House prices end 2020 at record high, but pace of growth has slowed – Halifax House Price Index
House prices end 2020 at record high, but pace of growth has slowed, according to the latest publication of the Halifax House Price Index.
- On a monthly basis, house prices in December were 0.2% higher than in November
- In the latest quarter (October to December) house prices were 2.6% higher than in the preceding three months (July to September)
- House prices in December were 6.0% higher than in the same month a year earlier
Russell Galley, Managing Director, Halifax, said:
“Average houses prices rose again in December, stretching the current run of continuous gains to six months. However, the monthly rise of 0.2% was the lowest seen during this period and significantly down on the 1.0% increase in November. The average house price was therefore little changed, but nonetheless still reached a fresh record of £253,374.
“2020 was a tale of two distinct halves for the housing market. Following a strong start, the first half was dominated by the restrictions on movement due to COVID-19, and prices were subsequently down 0.5% at mid-year as the market effectively ground to a halt. However, when the market reopened, prices soared as a result of pent-up demand, a desire amongst buyers for greater space and the time-limited incentive of the stamp duty holiday.
“All this left average prices sitting some 6.0% higher at the end of 2020 when compared to December 2019, a notably strong performance given the anticipated impact of the pandemic earlier in the year. Whilst the annual rate of inflation did fall compared to November (+7.6%) to stand at its lowest level since August, it should be noted that this also reflects a particularly strong period for house prices towards the end of 2019 as political uncertainty at that time began to ease.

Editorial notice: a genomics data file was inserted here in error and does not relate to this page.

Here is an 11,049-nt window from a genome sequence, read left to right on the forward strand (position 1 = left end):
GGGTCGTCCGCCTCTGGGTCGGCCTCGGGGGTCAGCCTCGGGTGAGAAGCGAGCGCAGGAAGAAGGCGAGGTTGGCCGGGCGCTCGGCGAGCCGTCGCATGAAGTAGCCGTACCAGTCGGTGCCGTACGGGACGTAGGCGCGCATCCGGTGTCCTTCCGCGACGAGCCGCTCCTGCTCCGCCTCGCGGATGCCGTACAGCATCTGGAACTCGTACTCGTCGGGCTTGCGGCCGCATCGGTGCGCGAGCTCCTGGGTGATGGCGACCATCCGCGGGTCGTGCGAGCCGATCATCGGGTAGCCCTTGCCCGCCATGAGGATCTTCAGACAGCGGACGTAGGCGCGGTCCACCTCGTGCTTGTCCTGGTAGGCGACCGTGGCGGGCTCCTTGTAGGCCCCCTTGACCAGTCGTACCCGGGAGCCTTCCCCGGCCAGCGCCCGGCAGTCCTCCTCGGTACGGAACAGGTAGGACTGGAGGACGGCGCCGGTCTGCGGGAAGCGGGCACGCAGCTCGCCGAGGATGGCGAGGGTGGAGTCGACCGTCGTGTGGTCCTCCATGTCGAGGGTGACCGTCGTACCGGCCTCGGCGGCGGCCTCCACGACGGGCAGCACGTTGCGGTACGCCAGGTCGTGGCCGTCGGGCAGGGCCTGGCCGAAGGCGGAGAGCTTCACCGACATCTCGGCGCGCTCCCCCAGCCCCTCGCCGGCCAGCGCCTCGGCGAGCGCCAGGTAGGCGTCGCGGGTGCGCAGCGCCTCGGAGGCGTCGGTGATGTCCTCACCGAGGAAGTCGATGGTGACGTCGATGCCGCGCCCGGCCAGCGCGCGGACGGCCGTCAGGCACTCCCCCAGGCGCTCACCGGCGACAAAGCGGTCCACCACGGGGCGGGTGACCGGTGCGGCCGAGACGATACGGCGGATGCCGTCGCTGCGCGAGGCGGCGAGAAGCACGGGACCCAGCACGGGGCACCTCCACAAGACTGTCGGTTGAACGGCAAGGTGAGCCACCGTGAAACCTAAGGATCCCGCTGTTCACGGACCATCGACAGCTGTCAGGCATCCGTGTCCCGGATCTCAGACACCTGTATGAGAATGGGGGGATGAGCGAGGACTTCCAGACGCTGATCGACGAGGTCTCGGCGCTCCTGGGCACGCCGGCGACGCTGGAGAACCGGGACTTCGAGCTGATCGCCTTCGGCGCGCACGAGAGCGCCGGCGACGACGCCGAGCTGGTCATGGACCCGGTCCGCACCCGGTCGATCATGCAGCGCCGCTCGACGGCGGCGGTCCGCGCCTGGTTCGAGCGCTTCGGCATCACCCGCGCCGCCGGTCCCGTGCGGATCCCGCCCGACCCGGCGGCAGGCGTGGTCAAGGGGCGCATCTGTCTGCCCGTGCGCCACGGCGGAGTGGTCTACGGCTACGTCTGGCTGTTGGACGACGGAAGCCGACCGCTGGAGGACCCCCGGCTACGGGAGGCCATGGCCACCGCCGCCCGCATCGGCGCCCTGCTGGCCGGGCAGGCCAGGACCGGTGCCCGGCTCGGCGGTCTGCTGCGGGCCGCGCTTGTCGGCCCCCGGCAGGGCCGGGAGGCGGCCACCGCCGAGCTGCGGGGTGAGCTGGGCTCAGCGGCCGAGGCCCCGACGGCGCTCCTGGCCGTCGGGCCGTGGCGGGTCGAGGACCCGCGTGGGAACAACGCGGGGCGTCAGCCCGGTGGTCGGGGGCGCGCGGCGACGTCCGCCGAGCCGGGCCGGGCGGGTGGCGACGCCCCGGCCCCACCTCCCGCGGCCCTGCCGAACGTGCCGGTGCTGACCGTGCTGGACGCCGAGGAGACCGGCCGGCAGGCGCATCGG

“In the near-term, and with mortgage approvals still sitting at a 13-year high, there may be enough residual strength in the market to sustain prices up to the deadline for the stamp duty holiday and the scaling back of Help to Buy at the end of March. However, with the pace of the UK’s economic recovery expected to be constrained by the renewed national lockdown, and unemployment widely predicted to rise in the coming months, downward pressure on house prices remains likely as we move through 2021.”
Key facts – Housing activity:
- HMRC Monthly property transactions data for UK home sales rose for the seventh consecutive month in November. UK seasonally adjusted residential transactions in November 2020 were 115,190 – up by 8.6% from October (up 3.3% on a non-seasonally adjusted basis). The latest quarterly transactions (September-November 2020) were approximately 46.9% higher than the preceding three months (June/August 2020). Year on year, transactions were 19.1% higher than November 2019 (22.0% higher on a non-seasonally adjusted basis). (Source: HMRC, seasonally-adjusted figures)
- Mortgage approvals rose in November to the highest level seen in over 13 years. The latest Bank of England figures show the number of mortgages approved to finance house purchases rose by 6.7% to 104,969. Year-on-year, the November figure was 56.4% above November 2019. Source: Bank of England, seasonally-adjusted figures)
- Results from the latest (November 2020) RICS Residential Market Survey remain positive but show an easing in momentum for housing market activity. New buyer enquiries displayed a net balance of +27% (previously +42% in October), new instructions +16% (+30% previously) and agreed sales +25% (+41% previously). (Source: Royal Institution of Chartered Surveyors’ (RICS) monthly report)
Kindly shared by Halifax
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